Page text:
Tales from the Long Box # 5 – Japer Revisits Wasteland

Every Friday, we’ll be bringing you reviews of meaningful comics found in the collections of our writers. “Long Box” refers to the lengthy, white cardboard boxes most comics find themselves stored within – bagged, alphabetized and numerically ordered.

These reviews, then, are the tales of those collections: illuminating characters, artists, writers – even eras – in addition to the personalities of the very owners of those fine collections.

Wasteland # 1
Writers: Del Close and John Ostrander
Artists: George Freeman, David Lloyd, William Messner-Loebs, Donald Simpson
DC Comics

Now that we’ve entered the October month, I thought it might be an apt time to take a look at some of the more “edgy” titles in the Long Box – the ones that are deemed “sophisticated” or “mature” or “adult”. Really, with Halloween coming up, I just wanted to crack open a good, old fashioned horror title. So, for the rest of the month, horror will be the running theme in this column.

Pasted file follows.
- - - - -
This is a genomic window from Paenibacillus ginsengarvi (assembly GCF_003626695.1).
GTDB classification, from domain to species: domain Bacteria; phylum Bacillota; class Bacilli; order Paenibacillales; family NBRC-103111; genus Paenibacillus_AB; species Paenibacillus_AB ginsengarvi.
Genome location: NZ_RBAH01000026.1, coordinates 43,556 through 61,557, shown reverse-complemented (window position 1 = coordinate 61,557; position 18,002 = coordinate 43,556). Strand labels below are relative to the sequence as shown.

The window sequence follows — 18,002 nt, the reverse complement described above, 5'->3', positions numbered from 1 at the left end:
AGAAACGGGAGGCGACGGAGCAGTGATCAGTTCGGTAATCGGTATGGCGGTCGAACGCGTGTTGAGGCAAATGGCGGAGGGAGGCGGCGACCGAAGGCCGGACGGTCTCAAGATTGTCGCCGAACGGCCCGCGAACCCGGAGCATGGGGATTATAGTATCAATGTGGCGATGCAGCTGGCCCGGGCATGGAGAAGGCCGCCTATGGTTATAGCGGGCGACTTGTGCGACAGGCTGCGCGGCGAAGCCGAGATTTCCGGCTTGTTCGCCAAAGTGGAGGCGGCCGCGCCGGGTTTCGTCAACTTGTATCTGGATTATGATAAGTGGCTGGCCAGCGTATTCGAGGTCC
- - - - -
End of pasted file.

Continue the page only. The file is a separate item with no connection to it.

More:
First up, then, is Wasteland from DC Comics.

Released in 1987, Wasteland was one of the first DC books to market the “Suggested For Mature Readers” label. This was before the Vertigo imprint had been created but at a time that the company was moving into making comics for a more adult audience. Swamp Thing, under Alan Moore, had already happened and John Constantine: Hellblazer was about to debut. Wasteland was a harkening back to the old 1950’s horror comic books, even reminiscent of DC’s on House of Mystery and House of Secrets serials.

Long time comic writer John Ostrander, who had tackled everything from superhero stories to creator-owned books teamed up with the strange, funny and always entertaining, Del Close. The prolific Close was foremost an actor, comedian and teacher. He had worked at Second City for a number of years and actually taught improv to a number of regular Saturday Night Live cast members. Close, of the wide, round glasses, actually played the English teacher in everybody’s favourite watch-it-when-you’re-sick movie, Feris Beuller’s Day Off.